eSexualHealth: Preferences to use technology to promote sexual health among men who have sex with men and trans and gender diverse people

Esha Abraham, Eric P.F. Chow, Christopher K. Fairley, David Lee, Fabian Y.S. Kong, Limin Mao, Jane L. Goller, Nicholas Medland, Benjamin R. Bavinton, Budiadi Sudarto, Stefan Joksic, Jessica Wong, Tiffany R. Phillips, Jason J. Ong

Research output: Contribution to journalArticleResearchpeer-review

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Objectives: Gay, bisexual and other men who have sex with men (GBMSM) and trans and gender diverse (TGD) people are disproportionately affected by poorer sexual health outcomes compared to heterosexual populations. We aimed to explore the preferences of GBMSM and TGD for using eHealth for sexual health (eSexualHealth). Methods: We distributed an anonymous online survey from April to August 2021among the lesbian, gay, bisexual, transgender, intersex, queer and other people of diverse sexuality or gender (LGBTIQA+) community in Australia. The survey collected data on sociodemographic characteristics and sexual behaviors, their preferences for app/website functions and preferred HIV and sexually transmitted infection (STI) testing reminders. We used descriptive statistics to summarize the characteristics of the study population. Free-text responses were thematically analyzed. Results: Of 466 participants included, most identified as cisgender males (92.7%). The median age was 48 [interquartile range (IQR): 37–56]. For accessing sexual health-related information, 160 (34.6%) would use either a website or an app, 165 (32.7%) would prefer a website, 119 (25.8%) would prefer an app, and 33 (7.1%) would not use either platform. There was no significant difference between GBMSM and TGD people. Participants were most interested in information about STI clinics, HIV/STI hotspots, and sexual health education. Participants stressed the need for privacy and anonymity when using eHealth. Regarding reminders to test for HIV/STIs, receiving regular SMS was most popular (112/293, 38.2%), followed by regular emails (55/293 18.8%) and a reminder function on their phone (48/293, 16.4%). Conclusion: Our study suggests a promising future for eHealth among GBMSM and TGD people. Sexual health is still a stigmatized area, and eHealth may circumvent barriers this population faces.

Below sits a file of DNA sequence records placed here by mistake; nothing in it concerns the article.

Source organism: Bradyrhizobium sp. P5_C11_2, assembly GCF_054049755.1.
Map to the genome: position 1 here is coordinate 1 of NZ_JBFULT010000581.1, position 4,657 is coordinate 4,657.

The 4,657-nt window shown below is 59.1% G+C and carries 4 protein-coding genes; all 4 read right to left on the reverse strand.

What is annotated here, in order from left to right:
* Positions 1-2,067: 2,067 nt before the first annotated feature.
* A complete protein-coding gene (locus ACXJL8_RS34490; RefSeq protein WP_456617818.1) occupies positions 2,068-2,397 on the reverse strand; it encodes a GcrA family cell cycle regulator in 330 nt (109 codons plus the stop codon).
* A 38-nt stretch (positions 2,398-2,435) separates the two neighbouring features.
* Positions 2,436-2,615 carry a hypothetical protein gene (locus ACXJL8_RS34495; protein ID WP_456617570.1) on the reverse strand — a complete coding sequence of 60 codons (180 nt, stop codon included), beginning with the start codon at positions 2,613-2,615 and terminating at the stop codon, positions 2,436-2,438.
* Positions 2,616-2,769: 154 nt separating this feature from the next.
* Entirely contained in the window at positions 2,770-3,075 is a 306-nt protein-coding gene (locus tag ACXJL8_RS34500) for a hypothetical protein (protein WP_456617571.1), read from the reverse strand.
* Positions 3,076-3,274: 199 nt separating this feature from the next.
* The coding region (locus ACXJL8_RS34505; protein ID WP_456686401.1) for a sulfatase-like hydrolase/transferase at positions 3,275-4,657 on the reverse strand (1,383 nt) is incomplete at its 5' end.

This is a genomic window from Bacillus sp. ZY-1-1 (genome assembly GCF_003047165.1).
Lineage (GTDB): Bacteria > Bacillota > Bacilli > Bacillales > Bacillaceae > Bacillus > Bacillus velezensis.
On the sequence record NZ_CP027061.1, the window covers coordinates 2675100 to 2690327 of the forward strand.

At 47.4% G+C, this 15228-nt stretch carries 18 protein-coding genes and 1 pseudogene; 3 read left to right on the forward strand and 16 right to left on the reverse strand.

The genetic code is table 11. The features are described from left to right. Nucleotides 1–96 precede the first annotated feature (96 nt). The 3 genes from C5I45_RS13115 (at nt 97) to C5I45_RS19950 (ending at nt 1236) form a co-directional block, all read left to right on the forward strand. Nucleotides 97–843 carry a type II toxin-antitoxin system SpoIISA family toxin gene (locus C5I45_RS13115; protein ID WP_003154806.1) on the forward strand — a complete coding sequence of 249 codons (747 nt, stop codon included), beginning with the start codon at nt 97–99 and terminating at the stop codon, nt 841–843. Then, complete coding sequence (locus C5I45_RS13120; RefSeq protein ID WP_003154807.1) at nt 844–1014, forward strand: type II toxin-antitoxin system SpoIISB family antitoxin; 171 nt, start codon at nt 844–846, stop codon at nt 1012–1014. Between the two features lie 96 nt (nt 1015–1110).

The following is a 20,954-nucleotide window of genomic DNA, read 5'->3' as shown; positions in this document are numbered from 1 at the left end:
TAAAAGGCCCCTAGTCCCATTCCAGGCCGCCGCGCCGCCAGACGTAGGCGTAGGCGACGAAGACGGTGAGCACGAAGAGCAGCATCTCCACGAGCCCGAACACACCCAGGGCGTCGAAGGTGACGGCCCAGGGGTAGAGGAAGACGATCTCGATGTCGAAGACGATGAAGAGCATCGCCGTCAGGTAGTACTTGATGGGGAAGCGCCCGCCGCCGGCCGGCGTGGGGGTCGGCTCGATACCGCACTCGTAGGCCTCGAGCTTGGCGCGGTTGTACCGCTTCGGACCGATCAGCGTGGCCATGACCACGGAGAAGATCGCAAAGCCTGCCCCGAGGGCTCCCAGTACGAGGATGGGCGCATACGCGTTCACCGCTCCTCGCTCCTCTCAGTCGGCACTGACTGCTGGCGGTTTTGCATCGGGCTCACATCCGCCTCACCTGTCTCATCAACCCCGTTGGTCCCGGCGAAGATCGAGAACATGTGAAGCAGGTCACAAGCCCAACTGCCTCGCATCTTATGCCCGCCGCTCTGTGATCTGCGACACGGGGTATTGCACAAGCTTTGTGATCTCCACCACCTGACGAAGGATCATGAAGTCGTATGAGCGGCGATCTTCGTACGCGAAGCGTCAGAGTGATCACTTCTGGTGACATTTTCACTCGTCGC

Original languageEnglish
Article number1064408
Number of pages8
JournalFrontiers in Public Health
Publication statusPublished - 12 Jan 2023


  • bisexual and transgender (LGBT) issues
  • eHealth (mobile health)
  • gay
  • lesbian
  • mHealth (mobile health)
  • sexual health
  • sexually transmitted infections

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